predictable than *running*.”

We will need to analyze each item separately before we analyze them
together. Therefore, we will start with Item *skill*. Data must
be fed into **Stan** in a partially digested form. The next
block of code demonstrates how a suitable data list may be constructed
using the `prepData()`

function. This function automatically
determines the number of threshold parameters based on the range
observed in your data. One thing it does not do is pick a
`varCorrection`

factor. The `varCorrection`

determines the degree of adaption in the model. Usually some choice
between 2.0 to 4.0 will obtain optimal results.

```
dl <- prepData(phyActFlowPropensity[,c(paste0('pa',1:2), 'skill')])
dl$varCorrection <- 5.0
```

Next we fit the model using the `pcStan()`

function, which
is a wrapper for `stan()`

from **rstan**. We
also choose the number of chains. As is customary **Stan**
procedure, the first half of each chain is used to estimate the
sampler’s weight matrix (i.e. warm up) and excluded from inference.

`fit1 <- pcStan("unidim_adapt", data=dl)`

A variety of diagnostics are available to check whether the sampler ran into trouble.

```
check_hmc_diagnostics(fit1)
#>
#> Divergences:
#> 0 of 4000 iterations ended with a divergence.
#>
#> Tree depth:
#> 0 of 4000 iterations saturated the maximum tree depth of 10.
#>
#> Energy:
#> E-BFMI indicated no pathological behavior.
```

Everything looks good, but there are a few more things to check. We want \(\widehat R\) < 1.015 and effective sample size greater than 100 times the number of chains (Vehtari et al., 2019).

```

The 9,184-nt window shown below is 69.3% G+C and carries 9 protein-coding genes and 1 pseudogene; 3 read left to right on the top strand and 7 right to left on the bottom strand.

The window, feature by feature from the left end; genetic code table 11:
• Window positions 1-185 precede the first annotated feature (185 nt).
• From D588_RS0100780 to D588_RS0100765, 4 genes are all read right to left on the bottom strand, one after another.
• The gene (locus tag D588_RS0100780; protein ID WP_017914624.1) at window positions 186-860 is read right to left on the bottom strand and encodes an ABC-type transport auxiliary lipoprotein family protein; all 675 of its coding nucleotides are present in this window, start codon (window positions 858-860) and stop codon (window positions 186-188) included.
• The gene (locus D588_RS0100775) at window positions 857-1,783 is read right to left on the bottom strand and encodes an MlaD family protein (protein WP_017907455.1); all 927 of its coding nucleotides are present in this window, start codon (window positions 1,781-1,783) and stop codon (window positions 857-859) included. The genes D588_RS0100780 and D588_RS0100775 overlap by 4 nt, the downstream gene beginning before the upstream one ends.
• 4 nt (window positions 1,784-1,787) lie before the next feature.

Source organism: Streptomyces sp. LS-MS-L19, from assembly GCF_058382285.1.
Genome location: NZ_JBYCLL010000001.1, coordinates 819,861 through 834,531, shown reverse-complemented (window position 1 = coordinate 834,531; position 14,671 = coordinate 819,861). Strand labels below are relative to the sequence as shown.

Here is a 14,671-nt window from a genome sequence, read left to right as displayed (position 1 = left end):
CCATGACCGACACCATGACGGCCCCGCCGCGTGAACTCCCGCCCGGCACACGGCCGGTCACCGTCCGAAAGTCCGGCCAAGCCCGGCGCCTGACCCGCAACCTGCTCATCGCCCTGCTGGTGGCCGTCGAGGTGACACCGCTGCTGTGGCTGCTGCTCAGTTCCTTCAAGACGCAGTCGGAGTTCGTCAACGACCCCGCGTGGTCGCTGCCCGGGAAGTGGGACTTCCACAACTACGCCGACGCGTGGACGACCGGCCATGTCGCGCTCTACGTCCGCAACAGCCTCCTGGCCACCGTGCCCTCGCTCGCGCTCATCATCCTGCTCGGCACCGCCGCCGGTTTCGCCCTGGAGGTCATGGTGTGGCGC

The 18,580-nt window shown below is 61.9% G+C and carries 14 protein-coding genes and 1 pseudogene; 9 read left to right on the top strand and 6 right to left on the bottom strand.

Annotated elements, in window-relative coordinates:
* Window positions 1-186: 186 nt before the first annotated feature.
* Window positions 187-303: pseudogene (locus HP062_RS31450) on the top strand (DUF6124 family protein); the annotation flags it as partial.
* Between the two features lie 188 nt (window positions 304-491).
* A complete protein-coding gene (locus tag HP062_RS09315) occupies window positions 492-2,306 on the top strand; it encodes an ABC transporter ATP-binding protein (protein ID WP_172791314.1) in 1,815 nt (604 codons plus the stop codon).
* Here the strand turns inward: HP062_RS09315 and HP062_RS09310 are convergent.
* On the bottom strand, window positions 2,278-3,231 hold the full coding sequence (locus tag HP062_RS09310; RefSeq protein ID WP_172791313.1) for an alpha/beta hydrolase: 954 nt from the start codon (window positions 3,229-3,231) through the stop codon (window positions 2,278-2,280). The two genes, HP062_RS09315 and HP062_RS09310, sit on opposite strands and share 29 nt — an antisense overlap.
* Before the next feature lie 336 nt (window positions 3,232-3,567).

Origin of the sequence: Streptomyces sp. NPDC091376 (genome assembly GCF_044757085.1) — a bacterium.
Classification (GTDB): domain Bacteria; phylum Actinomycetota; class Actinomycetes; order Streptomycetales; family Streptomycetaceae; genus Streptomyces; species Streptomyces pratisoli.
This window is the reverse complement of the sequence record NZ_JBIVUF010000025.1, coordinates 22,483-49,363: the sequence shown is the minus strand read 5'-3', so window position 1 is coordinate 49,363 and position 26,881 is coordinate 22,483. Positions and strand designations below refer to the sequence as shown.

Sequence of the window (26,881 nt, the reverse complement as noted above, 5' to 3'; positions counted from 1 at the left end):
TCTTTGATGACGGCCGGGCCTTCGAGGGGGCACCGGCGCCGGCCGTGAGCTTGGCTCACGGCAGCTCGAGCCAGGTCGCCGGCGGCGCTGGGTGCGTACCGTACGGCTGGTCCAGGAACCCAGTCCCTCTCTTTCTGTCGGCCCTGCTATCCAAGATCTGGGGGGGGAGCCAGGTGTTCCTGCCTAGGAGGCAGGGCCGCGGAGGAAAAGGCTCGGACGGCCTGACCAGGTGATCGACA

allPars <- summary(fit1, probs=c())$summary
print(min(allPars[,'n_eff']))
#> [1] 593.8
print(max(allPars[,'Rhat']))
#> [1] 1.007
```

Again, everything looks good. If the target values were not reached then we would sample the model again with more iterations. Time for a plot,

```
theta <- summary(fit1, pars=c("theta"), probs=c())$summary[,'mean']
ggplot(data.frame(x=theta, activity=dl$nameInfo$pa, y=0.47)) +
geom_point(aes(x=x),y=0) +
geom_text(aes(label=activity, x=x, y=y),
angle=85, hjust=0, size=2,
position = position_jitter(width = 0, height = 0.4)) + ylim(0,1) +
theme(legend.position="none",
axis.title.x=element_blank(),
axis.title.y=element_blank(),
axis.text.y=element_blank(),
axis.ticks.y=element_blank())
```

Intuitively, this seems like a fairly reasonable ranking for skill. As pretty as the plot is, the main reason that we fit this model was to find a scaling constant to produce a score variance close to 1.0,

```
s50 <- summary(fit1, pars=c("scale"), probs=c(.5))$summary[,'50%']
print(s50)
#> [1] 0.7181
```

We use the median instead of the mean because `scale`

is
not likely to have a symmetric marginal posterior distribution. We
obtained 0.7181, but that value is just for one item. We have to perform
the same procedure for every item. Wow, that would be really tedious …
if we did not have a function to do it for us! Fortunately,
`calibrateItems`

takes care of it and produces a table of the
pertinent data,

`result <- calibrateItems(phyActFlowPropensity, iter=1000L)`

`print(result)`

item | iter | divergent | treedepth | low_bfmi | n_eff | Rhat | scale | thetaVar |
---|---|---|---|---|---|---|---|---|

skill | 1500 | 0 | 0 | 0 | 434.3 | 1.011 | 0.7170 | 0.8754 |

predict | 1500 | 0 | 0 | 0 | 545.1 | 1.012 | 0.7030 | 0.8685 |

novelty | 1000 | 0 | 0 | 0 | 418.4 | 1.012 | 0.5647 | 0.7957 |

creative | 1000 | 0 | 0 | 0 | 439.8 | 1.007 | 0.5689 | 0.7980 |

complex | 1500 | 0 | 0 | 0 | 578.7 | 1.010 | 0.6459 | 0.8396 |

goal1 | 1500 | 0 | 0 | 0 | 491.8 | 1.008 | 0.0819 | 0.3676 |

feedback1 | 1500 | 0 | 0 | 0 | 449.8 | 1.012 | 0.1756 | 0.4986 |